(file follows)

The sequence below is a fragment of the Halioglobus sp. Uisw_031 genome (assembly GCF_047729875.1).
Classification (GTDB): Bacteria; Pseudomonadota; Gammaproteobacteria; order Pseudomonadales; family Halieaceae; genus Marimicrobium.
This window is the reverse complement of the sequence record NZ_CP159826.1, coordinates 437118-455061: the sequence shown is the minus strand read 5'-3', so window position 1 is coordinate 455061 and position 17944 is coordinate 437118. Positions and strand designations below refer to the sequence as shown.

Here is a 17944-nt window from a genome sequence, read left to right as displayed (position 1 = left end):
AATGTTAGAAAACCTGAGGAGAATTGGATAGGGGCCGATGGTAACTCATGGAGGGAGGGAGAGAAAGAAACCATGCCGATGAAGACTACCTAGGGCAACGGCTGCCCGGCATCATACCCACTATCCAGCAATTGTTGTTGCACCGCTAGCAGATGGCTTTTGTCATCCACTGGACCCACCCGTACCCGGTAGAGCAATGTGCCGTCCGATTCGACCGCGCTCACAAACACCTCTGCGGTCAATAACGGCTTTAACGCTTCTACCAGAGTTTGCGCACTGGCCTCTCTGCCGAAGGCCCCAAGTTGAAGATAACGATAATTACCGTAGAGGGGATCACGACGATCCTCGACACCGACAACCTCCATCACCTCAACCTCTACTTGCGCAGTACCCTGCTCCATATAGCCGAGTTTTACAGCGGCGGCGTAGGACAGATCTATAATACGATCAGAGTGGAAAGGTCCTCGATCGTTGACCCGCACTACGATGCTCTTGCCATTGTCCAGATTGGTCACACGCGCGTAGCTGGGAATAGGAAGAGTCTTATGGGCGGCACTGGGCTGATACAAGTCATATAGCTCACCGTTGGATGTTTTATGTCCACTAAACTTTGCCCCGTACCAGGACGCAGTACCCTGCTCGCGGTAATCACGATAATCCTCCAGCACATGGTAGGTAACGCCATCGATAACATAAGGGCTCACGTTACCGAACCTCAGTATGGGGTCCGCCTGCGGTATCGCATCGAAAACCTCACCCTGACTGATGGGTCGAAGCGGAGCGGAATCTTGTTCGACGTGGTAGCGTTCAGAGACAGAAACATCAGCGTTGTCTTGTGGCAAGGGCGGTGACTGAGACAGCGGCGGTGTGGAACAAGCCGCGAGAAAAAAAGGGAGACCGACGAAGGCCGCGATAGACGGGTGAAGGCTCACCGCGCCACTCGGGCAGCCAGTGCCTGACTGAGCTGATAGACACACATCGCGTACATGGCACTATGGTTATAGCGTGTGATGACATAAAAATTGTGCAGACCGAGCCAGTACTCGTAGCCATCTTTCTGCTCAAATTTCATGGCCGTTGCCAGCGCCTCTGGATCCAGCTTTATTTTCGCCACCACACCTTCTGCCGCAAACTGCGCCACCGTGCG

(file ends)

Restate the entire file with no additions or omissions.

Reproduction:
The sequence below is a fragment of the Halioglobus sp. Uisw_031 genome (assembly GCF_047729875.1).
Classification (GTDB): Bacteria; Pseudomonadota; Gammaproteobacteria; order Pseudomonadales; family Halieaceae; genus Marimicrobium.
This window is the reverse complement of the sequence record NZ_CP159826.1, coordinates 437118-455061: the sequence shown is the minus strand read 5'-3', so window position 1 is coordinate 455061 and position 17944 is coordinate 437118. Positions and strand designations below refer to the sequence as shown.

Here is a 17944-nt window from a genome sequence, read left to right as displayed (position 1 = left end):
AATGTTAGAAAACCTGAGGAGAATTGGATAGGGGCCGATGGTAACTCATGGAGGGAGGGAGAGAAAGAAACCATGCCGATGAAGACTACCTAGGGCAACGGCTGCCCGGCATCATACCCACTATCCAGCAATTGTTGTTGCACCGCTAGCAGATGGCTTTTGTCATCCACTGGACCCACCCGTACCCGGTAGAGCAATGTGCCGTCCGATTCGACCGCGCTCACAAACACCTCTGCGGTCAATAACGGCTTTAACGCTTCTACCAGAGTTTGCGCACTGGCCTCTCTGCCGAAGGCCCCAAGTTGAAGATAACGATAATTACCGTAGAGGGGATCACGACGATCCTCGACACCGACAACCTCCATCACCTCAACCTCTACTTGCGCAGTACCCTGCTCCATATAGCCGAGTTTTACAGCGGCGGCGTAGGACAGATCTATAATACGATCAGAGTGGAAAGGTCCTCGATCGTTGACCCGCACTACGATGCTCTTGCCATTGTCCAGATTGGTCACACGCGCGTAGCTGGGAATAGGAAGAGTCTTATGGGCGGCACTGGGCTGATACAAGTCATATAGCTCACCGTTGGATGTTTTATGTCCACTAAACTTTGCCCCGTACCAGGACGCAGTACCCTGCTCGCGGTAATCACGATAATCCTCCAGCACATGGTAGGTAACGCCATCGATAACATAAGGGCTCACGTTACCGAACCTCAGTATGGGGTCCGCCTGCGGTATCGCATCGAAAACCTCACCCTGACTGATGGGTCGAAGCGGAGCGGAATCTTGTTCGACGTGGTAGCGTTCAGAGACAGAAACATCAGCGTTGTCTTGTGGCAAGGGCGGTGACTGAGACAGCGGCGGTGTGGAACAAGCCGCGAGAAAAAAAGGGAGACCGACGAAGGCCGCGATAGACGGGTGAAGGCTCACCGCGCCACTCGGGCAGCCAGTGCCTGACTGAGCTGATAGACACACATCGCGTACATGGCACTATGGTTATAGCGTGTGATGACATAAAAATTGTGCAGACCGAGCCAGTACTCGTAGCCATCTTTCTGCTCAAATTTCATGGCCGTTGCCAGCGCCTCTGGATCCAGCTTTATTTTCGCCACCACACCTTCTGCCGCAAACTGCGCCACCGTGCG